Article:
January 2019 – Publishing Advice. Within the fall 2018 Wheaton Magazine issue, I noticed an announcement that Ashley Sweeney ’79 had published her first historical fiction, entitled Eliza Waite. I contacted Ashley, requesting any advice or tips she may have for a first-time writer and hopeful author in the historical fiction genre. She immediately replied with not only a few tips but has become a mentor, trusted advisor and cherished friend throughout my process. Today, we’re working together to support each other’s work with cross-promotion and marketing activities as her third novel, Hardland, releases three weeks after my novel.
August 2020 – Copy Editing: Copy editors offer a trained eye to identify typos, grammar errors, overused phrases, inconsistencies in the prose, and more. Their attention to detail surpasses the realm of a developmental editor and writing critique partners. Through the algorithms of LinkedIn, the name Lisa Goodrich ’89 popped up in my feed. Lisa’s profile highlighted her skills in copyediting, and she lived on Cape Cod, less than 20 minutes from me. We met over coffee at an outdoor café during the height of a pandemic to discuss my project. She delivered my manuscript back to me marked with edits at least ten other readers had never spotted.
March 2021 – Sensitivity Readers: One publisher I spoke with requested confirmation I had addressed any issues within the novel that feature a character with whom I do not identify (race, sexual orientation/gender identity, ethnicity or cultural background, ableism). The Unlocked Path includes two secondary characters in a gay relationship. To feel confident, I portrayed that relationship in a respectful and thoughtful manner, I reached out to classmate Kerin Stackpole ’84 and asked that she and her wife read the manuscript. They returned the highlighted areas in question with a couple of suggestions to strengthen and further normalize the relationship.
Fall 2021 – Marketing. With the announcement of a publishing contract in hand, several Wheaton ’84 classmates reached out to me, asking how they could help. Armed with bookmarks and preliminary information on the novel’s synopsis, they assisted with a variety of pre-launch marketing projects (Anne Tafe Graw, Emily Johnson Goode, Mariellen Mooney O’Hara).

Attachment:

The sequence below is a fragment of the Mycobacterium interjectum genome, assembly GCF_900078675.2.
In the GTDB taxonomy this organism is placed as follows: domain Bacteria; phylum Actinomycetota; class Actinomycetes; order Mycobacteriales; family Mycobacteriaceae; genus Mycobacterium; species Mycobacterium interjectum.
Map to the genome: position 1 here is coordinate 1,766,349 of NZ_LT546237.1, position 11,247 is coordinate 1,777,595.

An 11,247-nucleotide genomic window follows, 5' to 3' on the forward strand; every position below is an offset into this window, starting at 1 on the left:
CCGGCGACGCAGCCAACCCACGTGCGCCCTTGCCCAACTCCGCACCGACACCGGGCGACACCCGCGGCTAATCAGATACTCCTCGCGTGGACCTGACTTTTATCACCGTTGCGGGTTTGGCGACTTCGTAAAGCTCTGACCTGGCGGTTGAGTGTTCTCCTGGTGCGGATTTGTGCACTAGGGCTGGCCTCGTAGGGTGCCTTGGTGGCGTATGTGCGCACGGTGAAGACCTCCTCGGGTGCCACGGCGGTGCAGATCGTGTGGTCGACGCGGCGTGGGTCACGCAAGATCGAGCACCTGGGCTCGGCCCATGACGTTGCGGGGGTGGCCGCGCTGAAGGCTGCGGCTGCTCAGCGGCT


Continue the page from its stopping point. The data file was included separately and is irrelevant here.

June 2022 – Pre-publication Readers: Once my publisher confirmed my publication date, my social media and email inboxes lit up with congratulations from classmates. Subsequently, I have booked author appearances with two classmates (Emily Johnson Goode ’84, Irja Sheppard Finn ’84) who run local book clubs. They each contacted their local libraries requesting copies of The Unlocked Path be purchased, so book club members will be able to check it out from the library.
You have quite a full slate of readings and book-talks to help market your novel. What has it been like to meet your readers and talk with them about your novel?
When I set out to write The Unlocked Path, I knew I wanted to connect with readers by presenting characters and issues which would settle into their minds and psyche. Writing within the historical fiction genre also holds a responsibility to teach and provoke questions of how we can learn from our past. I believe I achieved this goal when one of my early readers shared the affect one of my chapters had on her. In 1969, she was 19 years old, a college freshman, thousands of miles away from home, when she discovered she was pregnant. As she read about a young woman who suffers at the hands of an untrained abortionist, my chapter which deals with abortion in 1908 brought this reader to tears as she relived the choices she faced in 1969. We shared tears together as she shared her story.
Another early reader contacted me through social media when she learned the novel centered on the graduates of the Woman’s Medical College of Pennsylvania. Her mother attended WMC, receiving her nursing degree in the 1940s, went on to serve as a U.S. Cadet Nurse during WWII and practiced until her retirement in 1992. We swapped notes about WMC, and I was happy to give her an advance copy of The Unlocked Path signed with an inscription in memory of her mom. This reader sent me a thank you note and gift, an embroidered handkerchief her mom had worn in the pocket of her nursing uniform. I was beyond words with this thoughtful gesture that my novel “so deeply touched her heart and that on so many levels it is priceless to her.”
Other early readers also offered the reactions I strove to achieve with my characters: “I cherished Eliza’s ability to surround herself with a community of strong, independent and interesting women, including Russian-born Olga who is the kind of pull-no-punches, straight-talking best friend that we all need.” Learning that this reader accurately described the Olga character made me smile; Olga is based in part on my Wheaton roommate of four years, my maid of honor, and longtime friend, Jean Sylvester ’84.
You can learn more about Janis Robinson Daly’s The Unlocked Path at her website.